In Maryland, you cannot just hire an attorney and run off to the courthouse to file your medical malpractice case. Maryland makes you jump through some very specific hoops before you can bring a medical malpractice claim. This is another reason to see an attorney long before the statute of limitations even gets close. Here is the process in a nutshell:
(1) Get Your Medical Records
We prefer that patients get their own records and bring them to us for review. If we send a letter requesting your records, the hospital or doctor’s office will know immediately that somebody is investigating your case. It is very rare for a medical record to go missing or be altered, but why take the chance?
Also, if word gets out an attorney is reviewing your case, the other doctors you treat with will likely be less expressive in their medical records as we would like. If you suffered an act of medical malpractice, you will receive more medical treatment from other doctors after the incident occurs. We are always very interested in what those doctors say about what caused your condition. If they know we are going to read those reports, they will be more careful about what goes in them. This is just human nature. Doctors do not want to end up as witnesses against someone they know. They don’t want to get involved in the legal aspect of your case.
You have an absolute legal right to get your own medical records in Maryland. They do have the right to charge you for those records, but the amount they can charge is limited by state law. It involves a flat fee and a per page copying fee. It goes up every year. Here is a link to a site that keeps it updated.
(2) The Attorney Reviews Your Records
First, we review your records to screen out cases that just do not rise to the level of malpractice. Normally, your medical records will be quite voluminous. It may take a while to review these records. When finished, we will give you an honest answer about our opinion, but the next step involves the much more important opinion.
(3) Another Expert Reviews Your Medical Records
We team up with some of the best medical malpractice attorneys and experts around to make sure you get high quality legal services. If we think you may have a case, we will tell you after the first review. Then we will send your records off to a specialist attorney and/or medical expert to review and tell us whether this is, in fact, a medical malpractice claim.
This does not cost you any extra. We have arrangements with these attorneys where we agree to split the overall attorney’s fee. It does not affect the amount you recover. This arrangement benefits you because we can send your case to the right attorney. The best attorney for your type of malpractice case may be local, or in Washington, or Baltimore, or elsewhere. We know who is who in the legal community. That means you do not have to shop around yourself.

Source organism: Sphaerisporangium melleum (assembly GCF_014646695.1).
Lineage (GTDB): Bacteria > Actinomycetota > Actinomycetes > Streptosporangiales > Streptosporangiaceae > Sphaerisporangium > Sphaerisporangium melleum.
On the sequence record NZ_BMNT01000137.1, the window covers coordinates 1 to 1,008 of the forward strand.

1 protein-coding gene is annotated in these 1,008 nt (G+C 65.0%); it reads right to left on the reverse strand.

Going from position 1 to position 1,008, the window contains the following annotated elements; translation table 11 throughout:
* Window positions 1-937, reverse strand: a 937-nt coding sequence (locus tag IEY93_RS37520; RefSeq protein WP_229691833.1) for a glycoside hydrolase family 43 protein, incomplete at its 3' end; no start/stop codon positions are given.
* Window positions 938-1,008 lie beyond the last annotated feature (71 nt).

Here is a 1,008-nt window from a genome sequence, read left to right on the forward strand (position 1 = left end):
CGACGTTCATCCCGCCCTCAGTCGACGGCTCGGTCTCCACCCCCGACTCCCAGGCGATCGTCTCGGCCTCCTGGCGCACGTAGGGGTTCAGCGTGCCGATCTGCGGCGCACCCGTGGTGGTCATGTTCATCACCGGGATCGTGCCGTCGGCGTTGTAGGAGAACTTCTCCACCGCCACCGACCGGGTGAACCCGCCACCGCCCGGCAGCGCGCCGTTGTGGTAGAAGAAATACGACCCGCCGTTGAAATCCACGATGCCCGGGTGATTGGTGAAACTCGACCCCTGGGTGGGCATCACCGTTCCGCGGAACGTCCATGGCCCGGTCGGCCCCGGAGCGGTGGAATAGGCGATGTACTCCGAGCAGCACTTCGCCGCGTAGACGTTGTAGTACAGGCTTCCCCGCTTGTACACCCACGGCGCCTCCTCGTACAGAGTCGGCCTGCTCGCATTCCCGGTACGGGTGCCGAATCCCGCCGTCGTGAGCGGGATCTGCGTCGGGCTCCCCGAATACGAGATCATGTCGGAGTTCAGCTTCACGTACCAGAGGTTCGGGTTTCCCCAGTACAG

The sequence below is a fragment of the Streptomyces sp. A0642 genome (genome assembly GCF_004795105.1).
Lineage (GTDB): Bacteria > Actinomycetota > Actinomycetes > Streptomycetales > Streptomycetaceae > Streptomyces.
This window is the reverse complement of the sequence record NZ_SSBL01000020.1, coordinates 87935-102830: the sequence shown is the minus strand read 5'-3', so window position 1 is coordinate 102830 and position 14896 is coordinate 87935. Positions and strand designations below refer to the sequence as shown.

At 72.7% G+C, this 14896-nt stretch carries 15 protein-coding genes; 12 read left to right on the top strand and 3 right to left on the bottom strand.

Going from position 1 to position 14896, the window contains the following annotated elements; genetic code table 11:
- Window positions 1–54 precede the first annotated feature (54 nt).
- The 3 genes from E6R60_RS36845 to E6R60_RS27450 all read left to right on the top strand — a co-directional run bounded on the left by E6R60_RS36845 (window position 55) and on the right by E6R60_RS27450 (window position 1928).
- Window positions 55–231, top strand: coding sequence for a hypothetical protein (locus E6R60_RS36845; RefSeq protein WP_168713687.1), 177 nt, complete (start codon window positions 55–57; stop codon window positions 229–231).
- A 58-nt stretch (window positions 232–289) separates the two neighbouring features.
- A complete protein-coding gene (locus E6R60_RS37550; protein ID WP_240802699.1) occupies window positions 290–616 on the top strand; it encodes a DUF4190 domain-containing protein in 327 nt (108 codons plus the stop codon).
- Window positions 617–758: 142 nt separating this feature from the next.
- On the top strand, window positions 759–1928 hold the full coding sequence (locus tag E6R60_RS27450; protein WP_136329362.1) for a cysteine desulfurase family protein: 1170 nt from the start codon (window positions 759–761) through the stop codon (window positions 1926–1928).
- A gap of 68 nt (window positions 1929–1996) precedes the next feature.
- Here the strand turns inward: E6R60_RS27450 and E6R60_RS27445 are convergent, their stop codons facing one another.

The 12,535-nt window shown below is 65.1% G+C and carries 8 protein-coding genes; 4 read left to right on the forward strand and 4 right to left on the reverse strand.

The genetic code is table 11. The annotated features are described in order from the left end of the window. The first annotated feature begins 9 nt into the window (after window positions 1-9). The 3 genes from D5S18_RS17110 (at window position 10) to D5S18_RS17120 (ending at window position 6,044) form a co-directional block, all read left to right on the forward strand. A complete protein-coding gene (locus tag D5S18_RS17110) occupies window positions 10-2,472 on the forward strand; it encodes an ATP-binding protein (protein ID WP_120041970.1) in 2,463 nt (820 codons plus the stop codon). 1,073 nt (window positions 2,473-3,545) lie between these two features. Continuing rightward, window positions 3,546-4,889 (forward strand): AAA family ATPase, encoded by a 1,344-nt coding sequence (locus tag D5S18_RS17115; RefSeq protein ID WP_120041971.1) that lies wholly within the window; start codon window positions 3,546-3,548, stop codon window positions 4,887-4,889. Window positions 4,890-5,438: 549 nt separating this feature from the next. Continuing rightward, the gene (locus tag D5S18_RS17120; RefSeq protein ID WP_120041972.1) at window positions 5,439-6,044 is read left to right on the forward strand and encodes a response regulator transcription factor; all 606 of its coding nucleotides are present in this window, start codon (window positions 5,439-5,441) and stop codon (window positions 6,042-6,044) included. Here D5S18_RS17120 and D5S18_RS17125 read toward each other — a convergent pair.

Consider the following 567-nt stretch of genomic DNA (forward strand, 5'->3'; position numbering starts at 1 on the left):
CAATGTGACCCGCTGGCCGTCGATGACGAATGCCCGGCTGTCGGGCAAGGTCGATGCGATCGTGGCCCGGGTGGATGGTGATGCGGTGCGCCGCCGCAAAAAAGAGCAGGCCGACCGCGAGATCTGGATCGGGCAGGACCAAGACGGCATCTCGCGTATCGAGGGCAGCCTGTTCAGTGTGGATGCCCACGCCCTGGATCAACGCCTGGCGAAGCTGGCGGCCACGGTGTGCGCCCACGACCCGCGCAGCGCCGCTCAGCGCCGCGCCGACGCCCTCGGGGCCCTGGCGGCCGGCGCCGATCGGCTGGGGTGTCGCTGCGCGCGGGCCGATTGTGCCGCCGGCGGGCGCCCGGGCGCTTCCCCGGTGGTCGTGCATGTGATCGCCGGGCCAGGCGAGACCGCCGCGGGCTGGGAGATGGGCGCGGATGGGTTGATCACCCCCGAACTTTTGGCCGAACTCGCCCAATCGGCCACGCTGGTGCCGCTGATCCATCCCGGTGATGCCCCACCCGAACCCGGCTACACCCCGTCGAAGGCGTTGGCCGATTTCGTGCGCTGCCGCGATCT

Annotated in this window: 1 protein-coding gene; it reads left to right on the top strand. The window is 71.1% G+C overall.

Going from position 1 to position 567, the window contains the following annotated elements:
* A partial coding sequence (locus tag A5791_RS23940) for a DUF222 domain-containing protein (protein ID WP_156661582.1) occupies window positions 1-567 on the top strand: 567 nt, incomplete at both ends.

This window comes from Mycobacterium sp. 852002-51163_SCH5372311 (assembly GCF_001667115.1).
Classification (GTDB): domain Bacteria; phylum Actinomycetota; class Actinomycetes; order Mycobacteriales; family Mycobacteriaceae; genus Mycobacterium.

Believe me, you do not want to hire someone who does not specialize in medical malpractice cases. That is one area of law you do not “dabble” in. You either do it exclusively, or you team up with someone who does. We team up. Also, you get to deal primarily with a local law firm (us) during the pendency of your case. And you get a team of lawyers behind you. This arrangement has great benefits for our clients.
(4) Expert Review & Certification
As discussed above, your case must be reviewed by a medical expert familiar with the type of medicine involved in your case. They must be willing to certify, in writing, that your case is a valid medical malpractice case under Maryland law. They must hold this opinion within a reasonable degree of medical probability.
(5) File with the Maryland Health Claims Arbitration Office
Maryland has a special governmental office called the Health Claims Arbitration Office where your attorney must file a claim before filing suit at the Courthouse. This office was designed to cut down on filing medical malpractice lawsuits. It is a hoop that must be jumped through prior to filing a lawsuit at the Courthouse. Part of this filing includes the written expert certification mentioned above. This does keep frivolous medical malpractice cases out of the Maryland court system (which is a good thing!). Technically, there is a provision to go through arbitration, but it can be waived.
(6) File Suit
If your case cannot be settled (and hardly any of these cases are settled without litigation) you must file suit and proceed like a normal court case. You will get a trial date, go through discovery, do depositions, etc. Don’t fear litigation. It is “par for the course” in Maryland medical malpractice cases. For a variety of reasons, these cases do not settle without some litigation. Your attorney can explain why when you get your consultation.